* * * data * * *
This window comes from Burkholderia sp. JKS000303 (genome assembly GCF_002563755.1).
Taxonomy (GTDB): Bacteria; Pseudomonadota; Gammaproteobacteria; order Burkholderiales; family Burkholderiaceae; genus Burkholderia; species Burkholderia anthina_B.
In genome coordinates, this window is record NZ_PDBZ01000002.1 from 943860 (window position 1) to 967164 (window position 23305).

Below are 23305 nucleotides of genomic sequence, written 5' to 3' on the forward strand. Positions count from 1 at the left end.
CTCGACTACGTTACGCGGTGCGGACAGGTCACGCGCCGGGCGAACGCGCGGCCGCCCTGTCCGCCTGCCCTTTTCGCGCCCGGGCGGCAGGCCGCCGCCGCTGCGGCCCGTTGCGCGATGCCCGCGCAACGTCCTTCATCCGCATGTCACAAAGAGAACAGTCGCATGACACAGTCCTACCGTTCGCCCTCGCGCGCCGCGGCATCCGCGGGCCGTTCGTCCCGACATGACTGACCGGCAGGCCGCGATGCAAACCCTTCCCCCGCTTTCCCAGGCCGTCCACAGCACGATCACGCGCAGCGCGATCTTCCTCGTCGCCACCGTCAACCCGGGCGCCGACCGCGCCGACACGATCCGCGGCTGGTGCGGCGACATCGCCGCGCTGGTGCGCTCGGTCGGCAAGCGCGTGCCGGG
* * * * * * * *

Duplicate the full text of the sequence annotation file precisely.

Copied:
This window comes from Burkholderia sp. JKS000303 (genome assembly GCF_002563755.1).
Taxonomy (GTDB): Bacteria; Pseudomonadota; Gammaproteobacteria; order Burkholderiales; family Burkholderiaceae; genus Burkholderia; species Burkholderia anthina_B.
In genome coordinates, this window is record NZ_PDBZ01000002.1 from 943860 (window position 1) to 967164 (window position 23305).

Below are 23305 nucleotides of genomic sequence, written 5' to 3' on the forward strand. Positions count from 1 at the left end.
CTCGACTACGTTACGCGGTGCGGACAGGTCACGCGCCGGGCGAACGCGCGGCCGCCCTGTCCGCCTGCCCTTTTCGCGCCCGGGCGGCAGGCCGCCGCCGCTGCGGCCCGTTGCGCGATGCCCGCGCAACGTCCTTCATCCGCATGTCACAAAGAGAACAGTCGCATGACACAGTCCTACCGTTCGCCCTCGCGCGCCGCGGCATCCGCGGGCCGTTCGTCCCGACATGACTGACCGGCAGGCCGCGATGCAAACCCTTCCCCCGCTTTCCCAGGCCGTCCACAGCACGATCACGCGCAGCGCGATCTTCCTCGTCGCCACCGTCAACCCGGGCGCCGACCGCGCCGACACGATCCGCGGCTGGTGCGGCGACATCGCCGCGCTGGTGCGCTCGGTCGGCAAGCGCGTGCCGGG